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Ultimate Paris survival guide for expats

Moving to Paris can be an exciting experience, but it’s always good to be prepared before settling in this enchanting city. Switching from one country to another does have certain magical moments, but also moments of doubt and fear. This is why Lodgis has put together this practical survival guide for all the wannabe expats out there who’d like to come to Paris!

1. How to get your bearings in Paris

First things first, it’s essential to get your bearings in Paris. This little snail is not quite so easy to follow when you’ve just arrived. However, there are three different ways to divide up the city.
 

  • Firstly, let’s have a look at the Snail map of Paris: the arrondissements are very close to one another as they wind up, following a clockwise spiral.
  • Secondly, think about the romantic and beautiful river Seine that slices up the city in 2 parts: the right bank (northern Paris) and the left-bank (southern Paris). The right bank groups 14 arrondissements together (the 1st to the 4th, the 8th to the 12th, and the 16th to the 20th) and the left-bank groups 6 arrondissements (the 5th to the 7th and the 13th to the 15th).
  • Thirdly you can divide the city into 2 rings. The first ring represents the very heart of Paris, from the 1st to the 11th arrondissement, whereas the second ring represents the arrondissements surrounding it, from the 12th arrondissement to the 20th arrondissement.

 
metro-map

 

2. Finding accommodation

Whether you are looking for a studio or a loft, you need to bear in mind that the price per square meter depends on the arrondissement. Most people think that they absolutely have to settle in the first ring to enjoy the beauty of Paris, but that’s definitely a misconception. Paris doesn’t have a proper “downtown”, each arrondissement of this city has its own atmosphere, advantages and unique quirks. In other words, you don’t need to break the bank for an “authentic” Parisian experience!
 
Apartment hunting in Paris can be a bit tricky sometimes, however with some good advice you should definitely find what’s best for you. This is why Lodgis has a multilingual team of advisers who are all passionate about Paris!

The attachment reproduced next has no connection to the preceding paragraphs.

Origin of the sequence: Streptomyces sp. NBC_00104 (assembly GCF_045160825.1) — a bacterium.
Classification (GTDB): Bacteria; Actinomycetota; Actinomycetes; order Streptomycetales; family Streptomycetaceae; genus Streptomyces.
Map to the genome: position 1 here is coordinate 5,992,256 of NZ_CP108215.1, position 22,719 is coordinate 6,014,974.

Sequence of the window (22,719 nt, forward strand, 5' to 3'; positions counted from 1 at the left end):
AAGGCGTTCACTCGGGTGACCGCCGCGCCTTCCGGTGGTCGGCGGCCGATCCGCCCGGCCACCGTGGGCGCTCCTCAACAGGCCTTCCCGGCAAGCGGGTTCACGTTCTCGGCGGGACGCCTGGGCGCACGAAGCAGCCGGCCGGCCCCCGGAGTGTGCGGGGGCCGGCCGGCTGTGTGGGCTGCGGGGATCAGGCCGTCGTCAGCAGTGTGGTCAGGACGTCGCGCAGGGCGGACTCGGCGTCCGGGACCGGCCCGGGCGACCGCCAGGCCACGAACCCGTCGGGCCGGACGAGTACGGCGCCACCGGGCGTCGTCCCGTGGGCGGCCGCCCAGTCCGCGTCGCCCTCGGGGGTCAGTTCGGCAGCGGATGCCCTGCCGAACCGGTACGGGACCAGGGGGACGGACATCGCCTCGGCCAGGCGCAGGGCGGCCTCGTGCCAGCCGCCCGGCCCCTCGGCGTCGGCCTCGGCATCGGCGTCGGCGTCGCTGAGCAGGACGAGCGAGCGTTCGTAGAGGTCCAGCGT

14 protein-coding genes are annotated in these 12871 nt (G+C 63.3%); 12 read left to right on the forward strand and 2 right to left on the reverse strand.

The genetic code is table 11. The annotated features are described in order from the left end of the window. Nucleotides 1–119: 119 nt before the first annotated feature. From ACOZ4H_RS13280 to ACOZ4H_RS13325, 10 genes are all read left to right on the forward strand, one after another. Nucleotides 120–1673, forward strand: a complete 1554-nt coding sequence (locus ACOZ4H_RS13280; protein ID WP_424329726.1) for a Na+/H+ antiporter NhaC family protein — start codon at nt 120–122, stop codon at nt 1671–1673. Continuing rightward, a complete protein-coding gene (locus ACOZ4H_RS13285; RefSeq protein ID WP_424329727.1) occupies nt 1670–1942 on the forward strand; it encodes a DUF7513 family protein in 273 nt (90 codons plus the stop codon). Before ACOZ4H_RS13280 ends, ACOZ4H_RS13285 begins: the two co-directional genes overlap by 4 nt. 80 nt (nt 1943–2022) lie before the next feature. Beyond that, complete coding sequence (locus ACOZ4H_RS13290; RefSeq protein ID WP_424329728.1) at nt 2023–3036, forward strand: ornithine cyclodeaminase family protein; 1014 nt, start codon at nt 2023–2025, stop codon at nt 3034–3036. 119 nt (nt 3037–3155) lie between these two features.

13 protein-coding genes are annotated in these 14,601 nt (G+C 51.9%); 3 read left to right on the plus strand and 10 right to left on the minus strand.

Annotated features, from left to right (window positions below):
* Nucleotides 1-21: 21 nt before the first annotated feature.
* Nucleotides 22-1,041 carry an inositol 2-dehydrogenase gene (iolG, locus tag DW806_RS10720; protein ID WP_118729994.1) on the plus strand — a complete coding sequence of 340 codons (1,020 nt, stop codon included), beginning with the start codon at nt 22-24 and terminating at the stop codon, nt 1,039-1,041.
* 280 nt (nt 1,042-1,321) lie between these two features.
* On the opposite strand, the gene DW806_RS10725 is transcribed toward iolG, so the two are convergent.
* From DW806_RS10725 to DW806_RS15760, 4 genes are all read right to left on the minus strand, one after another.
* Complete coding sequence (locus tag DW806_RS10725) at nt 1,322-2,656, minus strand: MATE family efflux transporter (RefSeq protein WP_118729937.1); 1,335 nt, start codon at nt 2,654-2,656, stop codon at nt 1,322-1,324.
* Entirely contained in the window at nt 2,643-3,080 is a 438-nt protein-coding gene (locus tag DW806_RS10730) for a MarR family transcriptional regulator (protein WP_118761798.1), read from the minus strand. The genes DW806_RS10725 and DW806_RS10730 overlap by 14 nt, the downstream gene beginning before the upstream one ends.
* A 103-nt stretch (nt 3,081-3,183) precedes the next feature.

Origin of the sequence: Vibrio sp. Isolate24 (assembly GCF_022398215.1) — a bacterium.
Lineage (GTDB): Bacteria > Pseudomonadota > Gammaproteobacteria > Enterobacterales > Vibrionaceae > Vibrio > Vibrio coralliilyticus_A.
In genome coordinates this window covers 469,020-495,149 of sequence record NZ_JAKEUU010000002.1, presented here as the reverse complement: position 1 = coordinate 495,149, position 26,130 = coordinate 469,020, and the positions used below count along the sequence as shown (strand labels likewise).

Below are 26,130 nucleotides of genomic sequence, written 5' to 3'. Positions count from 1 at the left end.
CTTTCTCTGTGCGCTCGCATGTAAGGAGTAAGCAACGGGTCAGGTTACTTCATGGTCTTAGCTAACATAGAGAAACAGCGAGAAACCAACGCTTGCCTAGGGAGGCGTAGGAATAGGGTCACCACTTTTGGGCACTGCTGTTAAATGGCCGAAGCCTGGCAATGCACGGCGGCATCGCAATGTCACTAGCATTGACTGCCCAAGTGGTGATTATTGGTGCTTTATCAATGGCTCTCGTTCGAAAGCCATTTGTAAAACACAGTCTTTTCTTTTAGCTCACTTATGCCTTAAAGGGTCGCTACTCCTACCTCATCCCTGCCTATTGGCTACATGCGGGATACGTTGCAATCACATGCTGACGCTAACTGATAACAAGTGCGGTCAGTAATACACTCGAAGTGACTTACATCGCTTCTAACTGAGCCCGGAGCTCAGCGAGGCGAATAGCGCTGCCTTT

Whether you are coming alone, with your family, your significant other or your colleagues, we will provide you with all the necessary information you need to help you find the best furnished rental for you. Studios, several-bedroom apartments, duplexes, triplexes or lofts, Paris’ expert real estate agency has a
wide range of furnished rentals in the City of Light!
 
toit-paris
 

3. Getting around via public transport

You are spoiled for choice when it comes to transportation in Paris, as the city is extremely accessible in many different ways. You just need a navigo pass or any travel pass of your choice and you’re good to go everywhere with any type of transportation you want:
 

– the Metro has 14 lines to around 300 stations in Paris and its nearest suburbs
– the Bus has 290 day lines and 31 night lines
– the Vélib’ are everywhere. Indeed, the Mayor of the city is multiplying the eco-friendly initiatives to encourage Parisians to get around with these healthy and sporty treasures
– the RER (Regional Express Network) has 5 lines and to 249 station so you can move between Paris and the local region
– the Transilien, a railway network operating in Paris and its suburbs, has 14 lines serving 381 stations!
 
Paris is a city that is meant to be discovered on foot and by public transport, so don’t hesitate to explore it and enjoy its magical scenery!
 

paris-metro

The Paris Metro


 
 

4. Lost in translation?

Learning French on the cheap is possible in Paris, in many different ways. The best is to register for the courses offered by the city hall! There are different levels and each one is adapted to your prior knowledge and what you’d like to learn. If you are working during the day, please note that they also have evening classes!
 
French-speakers also enjoy improving their language skills by meeting in bilingual cafes such as “Le troisième café”! It’s an excellent way to socialize and to foster language and cultural exchanges between people. It’s also a good way to meet Parisians and expatriates like you who would not only find it interesting to talk to you for linguistic reasons, but who also understand the difficulties you are facing (improving your French accent, idioms, etc.).
 
If you want to improve your French without having to take additional courses and without breaking the bank, go to one of the many bilingual bookstores in Paris!
 

5. Some essentials

– On the escalator: Stay on the left if you want to climb up it, but if you try doing that on the right-hand side you’ll probably get pushed or yelled at.
 
– Emergency numbers are: 17 for the police and 18 for the firemen. For deaf and hard-of-hearing, you can send a text to 114.
 
– Looking for a bilingual hospital in Paris? The American Hospital is located at 63 Boulevard Victor Hugo 92200 Neuilly-sur-Seine!
 
– Water is free in Paris! Wherever you are, have a look at this little map to find the nearest water fountain.
 
– Try not to keep your official documents (especially your passport) with you, it’s better to make copies of your ID and Passport and take that instead. Plus, you can totally use your student card as an ID.
 
 

Are you going to pursue your studies in Paris? Check out our Top 5 apartments near prestigious schools in Paris
 
 
Lodgis furnished rentals